As parents, sometimes you are forced into situations that you don't feel comfortable with. I will say after 8 years of working with my oldest who has ADD with both IEP's and 504's I cringe when those acronyms come up. My stomach starts to churn and I start to throw up in my mouth.
Below is the definition of both terms and the subtle differences.
The Individualized Educational Plan (IEP) is a plan or program developed to ensure that a child who has a disability identified under the law and is attending an elementary or secondary educational institution receives specialized instruction and related services.
504 Plan Defined
The 504 Plan is a plan developed to ensure that a child who has a disability identified under the law and is attending an elementary or secondary educational institution receives accommodations that will ensure their academic success and access to the learning environment.
Subtle but Important Differences
Not all students who have disabilities require specialized instruction. For students with disabilities who do require specialized instruction, the Individuals with Disabilities Education Act (IDEA) controls the procedural requirements, and an IEP is developed. The IDEA process is more involved than that of Section 504 of the Rehabilitation Act and requires documentation of measurable growth. For students with disabilities who do not require specialized instruction but need the assurance that they will receive equal access to public education and services, a document is created to outline their specific accessibility requirements. Students with 504 Plans do not require specialized instruction, but, like the IEP, a 504 Plan should be updated annually to ensure that the student is receiving the most effective accommodations for his/her specific circumstances.
I thought that I didn't have to or need to really research, read, and question the teachers and administrators.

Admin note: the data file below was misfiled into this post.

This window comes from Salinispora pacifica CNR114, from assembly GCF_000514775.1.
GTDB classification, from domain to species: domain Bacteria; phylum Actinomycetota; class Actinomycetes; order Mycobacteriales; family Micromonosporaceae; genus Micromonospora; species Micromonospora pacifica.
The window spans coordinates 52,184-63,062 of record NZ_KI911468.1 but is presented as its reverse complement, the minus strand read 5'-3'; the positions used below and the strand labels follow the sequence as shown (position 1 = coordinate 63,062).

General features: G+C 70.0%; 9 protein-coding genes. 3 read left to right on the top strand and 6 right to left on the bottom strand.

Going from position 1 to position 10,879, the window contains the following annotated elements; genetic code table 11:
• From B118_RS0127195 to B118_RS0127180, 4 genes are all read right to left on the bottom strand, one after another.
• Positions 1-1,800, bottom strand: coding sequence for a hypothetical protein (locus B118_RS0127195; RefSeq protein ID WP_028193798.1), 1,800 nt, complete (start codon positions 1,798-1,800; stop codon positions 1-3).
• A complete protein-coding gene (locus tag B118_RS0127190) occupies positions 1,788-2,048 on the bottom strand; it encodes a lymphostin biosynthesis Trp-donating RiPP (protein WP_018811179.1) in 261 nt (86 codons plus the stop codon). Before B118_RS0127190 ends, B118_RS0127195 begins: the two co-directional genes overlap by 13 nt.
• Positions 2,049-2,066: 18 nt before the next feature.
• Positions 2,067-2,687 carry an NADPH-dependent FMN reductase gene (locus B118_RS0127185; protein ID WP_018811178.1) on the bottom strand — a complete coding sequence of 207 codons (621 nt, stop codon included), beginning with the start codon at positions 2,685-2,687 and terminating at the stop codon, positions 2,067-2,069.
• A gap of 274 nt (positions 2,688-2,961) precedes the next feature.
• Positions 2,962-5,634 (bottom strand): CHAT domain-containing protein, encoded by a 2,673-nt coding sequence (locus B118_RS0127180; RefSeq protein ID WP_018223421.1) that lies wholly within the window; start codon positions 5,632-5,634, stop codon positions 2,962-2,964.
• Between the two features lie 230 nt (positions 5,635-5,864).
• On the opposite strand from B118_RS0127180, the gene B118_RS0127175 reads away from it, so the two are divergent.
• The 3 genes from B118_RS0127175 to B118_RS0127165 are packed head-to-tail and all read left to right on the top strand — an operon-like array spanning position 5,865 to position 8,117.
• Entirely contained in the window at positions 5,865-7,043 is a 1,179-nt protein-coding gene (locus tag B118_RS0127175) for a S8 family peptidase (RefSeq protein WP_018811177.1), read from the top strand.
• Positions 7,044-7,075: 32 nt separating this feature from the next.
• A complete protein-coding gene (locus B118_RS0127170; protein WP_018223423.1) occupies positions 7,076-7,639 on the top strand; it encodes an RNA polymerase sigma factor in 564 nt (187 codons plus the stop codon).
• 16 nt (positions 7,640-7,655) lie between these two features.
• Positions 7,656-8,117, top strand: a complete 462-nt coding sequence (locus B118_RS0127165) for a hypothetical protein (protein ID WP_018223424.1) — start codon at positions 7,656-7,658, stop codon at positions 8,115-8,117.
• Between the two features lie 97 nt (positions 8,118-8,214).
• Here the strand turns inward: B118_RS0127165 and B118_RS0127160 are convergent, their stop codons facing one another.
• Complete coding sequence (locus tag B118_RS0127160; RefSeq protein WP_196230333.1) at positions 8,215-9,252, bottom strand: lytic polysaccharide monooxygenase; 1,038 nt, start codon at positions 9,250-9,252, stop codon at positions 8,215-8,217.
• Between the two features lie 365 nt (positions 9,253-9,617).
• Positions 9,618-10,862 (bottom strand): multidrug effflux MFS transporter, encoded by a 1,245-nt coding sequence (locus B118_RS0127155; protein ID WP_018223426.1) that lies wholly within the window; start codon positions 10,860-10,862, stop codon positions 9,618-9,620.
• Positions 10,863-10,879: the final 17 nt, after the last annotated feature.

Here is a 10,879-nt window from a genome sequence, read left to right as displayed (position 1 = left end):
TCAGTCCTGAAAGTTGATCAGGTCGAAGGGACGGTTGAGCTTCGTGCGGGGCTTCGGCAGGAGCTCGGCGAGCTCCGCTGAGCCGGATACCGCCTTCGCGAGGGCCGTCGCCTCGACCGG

I didn't realize that I don't have to sign anything until I am completely satisfied that my child will be getting the services he or she needs.
I also didn't realize until too late that once the child goes into high school there are way too many students with issues and the only person that is going to advocate for your child and communicate with everyone is YOU.
Call me a helicopter parent if you will, but the squeaky wheel gets the oil.
Something I learned from my son's doctor this week: limited funds at the K-12 schools means the less you advocate the less you will get. Once your child gets into college there is unlimited funds and no one uses them (because the students don't advocate for themselves.)
Don't listen to anyone...your child CAN be successful. I had a doctor tell my son to his face that he would never get into the college he wanted to get into. That changed my boy....he lost a lot of faith in himself after that.
I have a whole lot of IEP's and 504's ahead of me...I have learned a few more things that I will share next time.
Sorry for all of you folks who don't have kids or the need for this conversation. I wish I could just talk about how to grow out my hair and which nail polish I want to wear...it would be WAY more fun! :)